New York State Domestic Relations Law section (hereinafter DRL) 236(B)(6)(a) states the following: "...the court may order...maintenance in such amount as justice requires, having regard for the standard of living of the parties established during the marriage...." [Emphasis supplied] But what, exactly, does justice require? I have heard it said that the trend is that the courts are shifting away from awarding maintenace in divorce actions due to the increasing ability of women to become self-supporting, but this has not exactly been my experience.

This is a huge topic to take on in this limited amount of space, but some of the issues are these: If a woman has been home of her own choosing and has never sought employment, has she really helped to "establish" the standard of living of the parties during the marriage? Many argue yes, the old "behind every great man is a great woman" theory. Maybe. And sometimes men insist that their wives remain home with the children, and even after the children have entered school, to maintain an orderly and beautiful home so the hard-working husband can truly have a home that is his sanctuary- his haven. In those cases, perhaps there is more rationale behind wives seeking maintenance. After all, they have forsaken the opportunity to pursue education and career for the care of home and hearth at their husband's insistence. My real question is, does the request for maintenance in a divorce action simply perpetuate the longstanding prejudice against women that depicts them as helpless frail creatures who need supporting? Or is payment of maintenance one way of valuing work that has conventionally been "women's work" monetarily as it never has been in days past?

If a court decides that a woman should be paid maintenance following divorce, how much should she be paid, and how long should her ex-husband be forced to pay her? Should it matter who divorces whom? And especially in cases where women do have expertise in a particular field, or advanced degrees for that matter, should they still be granted maintenance? Some of the factors considered by the court are: the income and property of the parties; the duration of the marriage and the age and health of both parties; the present and future earning capacity of both parties; the ability of the party seeking maintenance to become self-supporting; reduced or lost lifetime earning capacity of the party seeking maintenance as a result of having foregone or delayed education, career opportunites, etc.; the presence of children of the marriage in the homes of the parties; the tax consequences to each party; contributions of the party seeking maintenance as a spouse, parent, wage-earner, and homemaker to the career potential of the other party; the wasteful dissipation of marital property by either spouse; and any transfer or encumbrance made in contemplation of a matrimonial action without fair consideration. (See New York DRL section 236B(6)(a)(1)-(10))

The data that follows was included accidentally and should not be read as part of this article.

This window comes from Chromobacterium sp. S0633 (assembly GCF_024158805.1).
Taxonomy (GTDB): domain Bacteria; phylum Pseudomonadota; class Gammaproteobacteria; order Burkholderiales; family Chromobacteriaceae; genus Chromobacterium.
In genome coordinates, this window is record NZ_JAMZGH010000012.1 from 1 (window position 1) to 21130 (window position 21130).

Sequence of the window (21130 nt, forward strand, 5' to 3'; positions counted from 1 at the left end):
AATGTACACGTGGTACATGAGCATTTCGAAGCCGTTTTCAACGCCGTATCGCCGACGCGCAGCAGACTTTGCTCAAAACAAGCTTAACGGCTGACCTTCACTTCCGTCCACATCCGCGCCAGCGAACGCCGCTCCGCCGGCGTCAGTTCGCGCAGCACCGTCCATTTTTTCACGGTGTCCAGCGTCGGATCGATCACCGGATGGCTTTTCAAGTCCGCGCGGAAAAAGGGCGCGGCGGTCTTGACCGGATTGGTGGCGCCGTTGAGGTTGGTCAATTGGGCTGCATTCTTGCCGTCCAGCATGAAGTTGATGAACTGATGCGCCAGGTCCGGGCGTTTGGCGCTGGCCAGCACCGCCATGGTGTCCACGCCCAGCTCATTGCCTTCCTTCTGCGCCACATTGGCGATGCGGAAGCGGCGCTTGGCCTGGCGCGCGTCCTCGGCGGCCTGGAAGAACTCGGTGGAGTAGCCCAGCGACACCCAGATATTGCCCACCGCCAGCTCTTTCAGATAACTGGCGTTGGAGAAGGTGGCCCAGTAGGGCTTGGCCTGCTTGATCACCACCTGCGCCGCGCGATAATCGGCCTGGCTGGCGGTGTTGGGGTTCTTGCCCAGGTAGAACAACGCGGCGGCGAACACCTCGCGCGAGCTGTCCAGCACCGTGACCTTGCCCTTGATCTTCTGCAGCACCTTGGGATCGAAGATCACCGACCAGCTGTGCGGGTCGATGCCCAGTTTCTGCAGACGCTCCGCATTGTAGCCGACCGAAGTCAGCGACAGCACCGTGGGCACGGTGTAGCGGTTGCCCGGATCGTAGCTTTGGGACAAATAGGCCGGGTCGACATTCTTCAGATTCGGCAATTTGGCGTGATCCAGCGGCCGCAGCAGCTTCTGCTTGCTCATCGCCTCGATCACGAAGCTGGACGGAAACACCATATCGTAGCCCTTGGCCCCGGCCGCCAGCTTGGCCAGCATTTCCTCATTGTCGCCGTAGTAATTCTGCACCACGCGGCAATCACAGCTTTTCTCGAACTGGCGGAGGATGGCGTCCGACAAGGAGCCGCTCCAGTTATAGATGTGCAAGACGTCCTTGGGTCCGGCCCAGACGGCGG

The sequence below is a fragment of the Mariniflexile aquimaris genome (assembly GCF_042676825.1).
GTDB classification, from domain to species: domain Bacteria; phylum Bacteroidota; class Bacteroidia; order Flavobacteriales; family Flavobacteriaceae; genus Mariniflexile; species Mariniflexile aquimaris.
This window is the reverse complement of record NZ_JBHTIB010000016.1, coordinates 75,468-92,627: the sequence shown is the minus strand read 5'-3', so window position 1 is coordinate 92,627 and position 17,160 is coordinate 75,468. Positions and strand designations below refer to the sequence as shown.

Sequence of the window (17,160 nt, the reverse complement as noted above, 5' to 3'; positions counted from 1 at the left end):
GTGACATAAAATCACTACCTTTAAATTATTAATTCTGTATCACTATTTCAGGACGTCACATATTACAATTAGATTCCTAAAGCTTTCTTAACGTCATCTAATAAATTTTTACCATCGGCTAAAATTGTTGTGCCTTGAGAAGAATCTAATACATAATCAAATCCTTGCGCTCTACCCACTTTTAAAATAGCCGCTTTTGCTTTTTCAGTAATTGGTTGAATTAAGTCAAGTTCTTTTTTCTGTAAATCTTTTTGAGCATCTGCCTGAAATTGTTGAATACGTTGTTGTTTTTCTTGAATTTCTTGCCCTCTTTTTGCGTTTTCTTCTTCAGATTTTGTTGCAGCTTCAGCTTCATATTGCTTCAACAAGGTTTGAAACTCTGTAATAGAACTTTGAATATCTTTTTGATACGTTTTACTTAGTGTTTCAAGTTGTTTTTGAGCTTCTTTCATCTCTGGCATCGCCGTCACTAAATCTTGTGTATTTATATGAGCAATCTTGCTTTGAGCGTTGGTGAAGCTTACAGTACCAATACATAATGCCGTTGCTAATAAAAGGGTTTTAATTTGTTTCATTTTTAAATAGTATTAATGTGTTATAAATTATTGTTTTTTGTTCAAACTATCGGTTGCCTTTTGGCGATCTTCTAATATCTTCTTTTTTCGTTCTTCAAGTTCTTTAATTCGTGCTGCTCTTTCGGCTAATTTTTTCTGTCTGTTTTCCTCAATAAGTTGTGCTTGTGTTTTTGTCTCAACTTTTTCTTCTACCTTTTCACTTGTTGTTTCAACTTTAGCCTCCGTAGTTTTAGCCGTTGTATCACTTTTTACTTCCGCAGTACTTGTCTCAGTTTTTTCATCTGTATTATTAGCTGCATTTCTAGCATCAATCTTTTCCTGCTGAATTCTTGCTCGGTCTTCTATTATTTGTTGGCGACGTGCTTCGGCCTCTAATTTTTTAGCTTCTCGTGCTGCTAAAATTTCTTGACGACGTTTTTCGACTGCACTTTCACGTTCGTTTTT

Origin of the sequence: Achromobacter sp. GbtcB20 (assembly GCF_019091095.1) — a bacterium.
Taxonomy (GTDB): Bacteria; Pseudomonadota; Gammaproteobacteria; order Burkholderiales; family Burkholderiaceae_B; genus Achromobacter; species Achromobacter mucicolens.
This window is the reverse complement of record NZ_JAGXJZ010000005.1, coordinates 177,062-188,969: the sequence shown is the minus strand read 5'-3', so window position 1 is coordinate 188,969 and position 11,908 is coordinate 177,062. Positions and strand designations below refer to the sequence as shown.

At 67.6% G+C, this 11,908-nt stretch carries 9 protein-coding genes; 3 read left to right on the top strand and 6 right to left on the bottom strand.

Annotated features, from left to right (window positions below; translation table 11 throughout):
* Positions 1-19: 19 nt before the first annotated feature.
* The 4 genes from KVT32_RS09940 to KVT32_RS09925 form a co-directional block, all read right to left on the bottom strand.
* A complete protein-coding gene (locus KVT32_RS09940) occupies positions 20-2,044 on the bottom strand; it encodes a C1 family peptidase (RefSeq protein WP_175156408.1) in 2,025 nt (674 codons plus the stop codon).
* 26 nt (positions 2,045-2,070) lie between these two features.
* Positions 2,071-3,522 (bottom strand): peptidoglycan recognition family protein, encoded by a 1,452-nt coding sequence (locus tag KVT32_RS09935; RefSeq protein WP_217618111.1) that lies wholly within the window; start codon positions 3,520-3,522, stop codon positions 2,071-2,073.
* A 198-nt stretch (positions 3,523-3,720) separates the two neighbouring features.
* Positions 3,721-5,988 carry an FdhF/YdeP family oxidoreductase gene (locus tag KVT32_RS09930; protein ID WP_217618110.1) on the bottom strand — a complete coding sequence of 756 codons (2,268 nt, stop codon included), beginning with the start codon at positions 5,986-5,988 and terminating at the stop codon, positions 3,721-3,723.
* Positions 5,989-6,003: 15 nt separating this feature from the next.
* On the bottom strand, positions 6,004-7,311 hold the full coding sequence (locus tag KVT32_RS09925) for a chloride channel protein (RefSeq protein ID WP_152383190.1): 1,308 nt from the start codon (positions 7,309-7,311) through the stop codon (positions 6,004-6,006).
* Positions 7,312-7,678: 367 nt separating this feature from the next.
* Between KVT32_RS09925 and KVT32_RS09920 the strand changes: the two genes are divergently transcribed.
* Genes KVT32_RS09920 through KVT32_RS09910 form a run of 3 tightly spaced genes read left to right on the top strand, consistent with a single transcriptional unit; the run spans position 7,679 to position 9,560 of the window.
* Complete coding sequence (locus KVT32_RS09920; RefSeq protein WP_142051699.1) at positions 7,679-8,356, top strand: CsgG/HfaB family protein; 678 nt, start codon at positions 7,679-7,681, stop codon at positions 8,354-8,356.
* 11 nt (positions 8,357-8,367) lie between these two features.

These factors leave a ton of wiggle room for judges, however, and the result, more often than not, is that even those spouses who are seemingly able to be self-supporting are awarded some form of maintenance if they have been married for any substantial length of time. In fact, in a recent case of mine, the wife was seeking maintenance for six years even though she held an advanced degree and there were no children of the marriage. In a conference in chambers with the judge's law clerk, she told me point blank that it is customary (at least in that court) for the amount of maintenance to be paid for approximately one quarter of the duration of the marriage. In that case the parties were married for twelve years, so maintenance, if ordered after trial, would probably be ordered to be paid for at least three years. This was a surprising mathematical formula that as far as I can see, cannot be found within the confines of the DRL. But such liberal discretion is afforded in this area that once custom is developed in a particular court, such custom is unlikely to be contradicted.

To be fair, occasionally, it is the husband who seeks spousal maintenance, but I have never had such a case, nor have I heard of one being handled by any of my peers. Those men are usually the ex-husbands of movie stars and female moguls...not work-a-day people. No, typically, women are the ones who want the state to intervene and tell their ex-spouse that there is a price on having had the privilege to be married to them, a price on bearing children and keeping house. Maybe that is as it should be. Though I can't help but wonder if in our struggle to progress we haven't actually regressed. The pendulum always swings too far and then comes sailing back in a reactionary rebellion to past practices. Are women simply selling themselves short, or is this really about placing monetary value on jobs that have traditionally been held by women and therefore have never really been recognized as work that is worthy of pay?

My mother's generation saw women who were able to come out from under their fathers' or husbands' thumbs and finally have the ability to make a successful career in a male dominated field of their choosing. But in the midst of the feminist haze did we lose what we were really after: The freedom to choose our futures? And are we losing more of that freedom by sacrificing to the gods of divorce law by suggesting that because we choose to be caregivers we must be subsidized by father government in the form of maintenance checks from ex-husbands? I am not offering an answer, but I believe it is most important to ask the questions.

Wednesday, May 26, 2010

Attorneys for the Child: Advocacy, Egos and Agendas

SCENE: Susan, a well-dressed and perfectly manciured blond in her late thirties has just been notified that her children's attorney, appointed to represent their interests in the custody battle with her dreaded ex, has just arrived for her meeting with the children, her very young clients ages three and five. Marsha, an Attorney for Children in cases like these, has been practicing for ten years and is very well respected by the courts and the local legal community. She has also just gotten divorced herself last year, from a cheating bastard of a husband.